We took a day trip to visit two Historic Homes in the famous Hyde Park area of New York. We started with Springwood, the Home of Franklin D. Roosevelt, our 32nd President and the only one elected to office four times. We started our tour at the gardens and saw where he and Eleanor are buried. We went in the front door and into the large entryway. I was impressed by the huge grandfather clock and beautiful wooden furniture. FDR was especially fascinated with birds and sailing ships. The entry way had some of the many birds he collected as well as some of the navel paintings that he acquired across the years. We walked down the hallway to the library-living room on a clear glass floor that allowed us to see the ramp used by FDR with his chair on wheels. The room is filled with books, beautiful carpets, and items collected around the world. There were also board games for family and friends. We were unable to see the 2nd floor because the air conditioning was not working and there is no ventilation. We exited through the kitchen area where we were reminded of how much manual labor was need to serve this household. The servants did everything from grinding the coffee beans to washing up after the meals. The nearby stable has the stalls with names of the horses and a display of the various ribbons won by his prize horses across the years.
We also visited the FDR Presidential Museum. The USA was in the Great Depression when he was first elected President. The museum shows some of his childhood but focuses on his election, his work to bring the US through the depression, efforts to improve the lives of the American people, and leadership through World War 2. As you might guess, considerable attention is given to World War 2. There is also information about Eleanor’s work as a reformer and her appointment to the United Nations after FDR’s death.
A short distance from FDR’s house and museum is the Vanderbilt home which was completed in 1899. It is considered a prime example of the “Gilded Age.” We entered through huge doors and stepped into a grand entry hall filled with marble statues and heavy furnishings. Amazing tapestries adorn the hall walls. On one end of the main level is a huge dining room where the family could entertain a large number of guests. On the opposite end of the main floor is a large library and living room. The master bedrooms are on the second floor. The lady of the house had an impressive, French inspired bedroom with an attached setting room where she met with the housekeeper and took care of her letter writing etc. Guest rooms for married couples and single women were on the opposite end of the house and there was a door leading to a servants’ stairs that allowed them access to the rooms.
We had fun visiting the Rosendale, NY Street Festival. Some of the local shops were open and there were vendors of all kinds: commercial, crafts, face painting and henna art along with booths offering a wide variety of food. Of course I had to have a funnel cake! The main feature of the festival is music and there are multiple stages and wide variety music be heard at all times. According to the advertising there are 100 bands performing during the two day festival – truly something for everyone. We really liked the woodwind and horn orchestra we heard immediately on arriving and the smooth jazz group performing as we were leaving. We enjoyed this local event.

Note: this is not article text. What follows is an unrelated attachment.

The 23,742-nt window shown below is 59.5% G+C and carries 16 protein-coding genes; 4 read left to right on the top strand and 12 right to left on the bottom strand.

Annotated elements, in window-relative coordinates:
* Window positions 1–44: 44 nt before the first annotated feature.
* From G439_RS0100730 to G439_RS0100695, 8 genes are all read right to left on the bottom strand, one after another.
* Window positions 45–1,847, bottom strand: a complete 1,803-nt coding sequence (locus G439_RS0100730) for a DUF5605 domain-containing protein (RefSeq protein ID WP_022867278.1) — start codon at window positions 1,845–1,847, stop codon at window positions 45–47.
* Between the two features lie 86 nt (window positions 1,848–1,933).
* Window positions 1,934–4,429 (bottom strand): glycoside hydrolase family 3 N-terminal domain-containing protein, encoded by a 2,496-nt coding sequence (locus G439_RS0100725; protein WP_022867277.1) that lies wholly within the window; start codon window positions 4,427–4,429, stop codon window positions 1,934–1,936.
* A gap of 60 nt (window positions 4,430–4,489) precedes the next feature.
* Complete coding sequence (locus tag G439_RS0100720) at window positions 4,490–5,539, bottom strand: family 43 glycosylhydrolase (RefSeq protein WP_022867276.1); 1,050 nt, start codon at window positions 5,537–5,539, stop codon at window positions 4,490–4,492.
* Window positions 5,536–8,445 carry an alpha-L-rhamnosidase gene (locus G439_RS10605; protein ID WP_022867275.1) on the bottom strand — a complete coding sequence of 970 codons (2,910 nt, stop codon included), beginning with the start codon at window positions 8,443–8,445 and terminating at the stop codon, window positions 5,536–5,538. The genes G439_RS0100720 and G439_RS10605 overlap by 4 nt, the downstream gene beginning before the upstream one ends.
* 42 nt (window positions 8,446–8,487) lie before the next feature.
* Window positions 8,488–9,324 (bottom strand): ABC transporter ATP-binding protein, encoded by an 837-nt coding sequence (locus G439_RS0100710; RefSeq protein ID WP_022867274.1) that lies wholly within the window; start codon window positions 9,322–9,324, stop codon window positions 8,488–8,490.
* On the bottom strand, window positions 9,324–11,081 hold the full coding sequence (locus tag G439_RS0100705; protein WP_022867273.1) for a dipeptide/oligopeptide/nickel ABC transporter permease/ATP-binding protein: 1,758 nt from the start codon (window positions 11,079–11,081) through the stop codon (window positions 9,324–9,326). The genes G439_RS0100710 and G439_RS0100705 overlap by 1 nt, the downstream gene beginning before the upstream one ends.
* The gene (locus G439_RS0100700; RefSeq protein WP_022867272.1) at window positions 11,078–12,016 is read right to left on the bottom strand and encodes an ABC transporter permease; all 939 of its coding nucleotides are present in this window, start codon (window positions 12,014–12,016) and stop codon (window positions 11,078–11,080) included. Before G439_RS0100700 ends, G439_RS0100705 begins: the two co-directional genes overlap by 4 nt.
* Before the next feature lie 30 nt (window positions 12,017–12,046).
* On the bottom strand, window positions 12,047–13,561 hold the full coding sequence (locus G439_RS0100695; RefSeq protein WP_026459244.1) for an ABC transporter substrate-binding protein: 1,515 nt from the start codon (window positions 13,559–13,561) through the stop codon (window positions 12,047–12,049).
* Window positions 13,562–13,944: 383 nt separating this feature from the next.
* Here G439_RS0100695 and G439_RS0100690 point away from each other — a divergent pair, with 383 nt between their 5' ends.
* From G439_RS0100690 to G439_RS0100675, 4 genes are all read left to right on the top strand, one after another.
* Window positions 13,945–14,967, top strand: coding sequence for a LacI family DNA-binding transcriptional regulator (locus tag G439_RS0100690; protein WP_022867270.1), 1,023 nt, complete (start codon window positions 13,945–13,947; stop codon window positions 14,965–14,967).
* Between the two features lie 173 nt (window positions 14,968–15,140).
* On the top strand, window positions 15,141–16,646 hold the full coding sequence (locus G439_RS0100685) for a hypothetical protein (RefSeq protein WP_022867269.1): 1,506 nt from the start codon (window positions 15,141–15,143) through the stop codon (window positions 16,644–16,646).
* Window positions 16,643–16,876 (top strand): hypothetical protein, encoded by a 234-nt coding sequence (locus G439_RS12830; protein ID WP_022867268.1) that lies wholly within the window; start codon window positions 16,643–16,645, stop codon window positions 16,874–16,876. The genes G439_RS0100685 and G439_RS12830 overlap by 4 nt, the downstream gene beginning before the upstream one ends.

We are spent a week in the Pocono’s of Pennsylvania; an area I’ve heard of all my life. We especially enjoy exploring areas that are new to us and this was new territory for both of us. Near our campground was Bushkill Falls. It’s advertised as the Niagara of Pennsylvania. This is a commercial park with other things to do but we came for the main attraction: the waterfalls. There are four trails and hiking these trails takes from 15 minutes for the easiest one to two and a half hours for the longest. We took the 2nd level trail that focuses on the main falls. Our path was well kept and included several steps and viewing platforms. The falls are quite impressive and well worth the effort and expense to see them. There are many other activities available for families including a Native American exhibit, a wildlife exhibit, gift and snack bar, a fudge kitchen, and ice cream bar. Near the entrance is a pond with paddle boats and fishing gear, a playground with picnic tables, and a mini golf course.
We also enjoyed touring Grey Towers National Historic Site. This palatial summer home was planned and built by James Pinchot who was not only the first Chief of the National Forest Service but also was twice elected governor of Pennsylvania. Grey Towers was also used by his son Gifford and his wife Cornelia and her touch is evident throughout the home and across the property. The home was modeled after the Marquis de LaFayette’s home. The grounds are open and free of charge. We paid to take the guided tour and saw several rooms on the main floor. The rooms are filled with family heirlooms and items brought home from their vast travels. Our guide also talked about the landscaping and the gardens created by Cornelia. There is a long narrow pool built in such a way as to make it seem longer than it really is. The one area I found especially interesting was “The Finger Bowl.” This outdoor dining area is beautifully shaded by a wisteria covered arbor. The “bowl” is a raised pool surrounded by a flat ledge that served as a sort of counter or table top. People were seated around the pool on comfortable chairs and food was served from wooden bowls floating on the water. The diners would “pass” the food by floating it across to one another. The entire property is a beautiful, quiet place with many benches and gazebos where a person can enjoy the landscaping and scenery.